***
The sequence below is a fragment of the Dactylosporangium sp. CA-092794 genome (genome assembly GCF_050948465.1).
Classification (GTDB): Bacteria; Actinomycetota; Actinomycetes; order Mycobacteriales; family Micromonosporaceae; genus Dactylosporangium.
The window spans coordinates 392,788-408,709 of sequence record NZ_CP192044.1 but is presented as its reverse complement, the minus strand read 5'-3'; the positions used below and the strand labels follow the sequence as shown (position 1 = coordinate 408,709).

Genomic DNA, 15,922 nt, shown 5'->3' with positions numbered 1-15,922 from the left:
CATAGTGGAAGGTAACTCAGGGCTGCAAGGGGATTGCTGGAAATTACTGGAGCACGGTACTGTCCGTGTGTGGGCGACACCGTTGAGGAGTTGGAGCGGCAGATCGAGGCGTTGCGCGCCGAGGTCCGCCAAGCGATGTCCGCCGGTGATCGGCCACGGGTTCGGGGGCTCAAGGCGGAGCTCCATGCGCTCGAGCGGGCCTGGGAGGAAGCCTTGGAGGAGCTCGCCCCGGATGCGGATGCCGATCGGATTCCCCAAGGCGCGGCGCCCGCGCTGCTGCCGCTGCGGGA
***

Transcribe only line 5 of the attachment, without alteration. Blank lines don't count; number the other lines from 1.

CATAGTGGAAGGTAACTCAGGGCTGCAAGGGGATTGCTGGAAATTACTGGAGCACGGTACTGTCCGTGTGTGGGCGACACCGTTGAGGAGTTGGAGCGGCAGATCGAGGCGTTGCGCGCCGAGGTCCGCCAAGCGATGTCCGCCGGTGATCGGCCACGGGTTCGGGGGCTCAAGGCGGAGCTCCATGCGCTCGAGCGGGCCTGGGAGGAAGCCTTGGAGGAGCTCGCCCCGGATGCGGATGCCGATCGGATTCCCCAAGGCGCGGCGCCCGCGCTGCTGCCGCTGCGGGA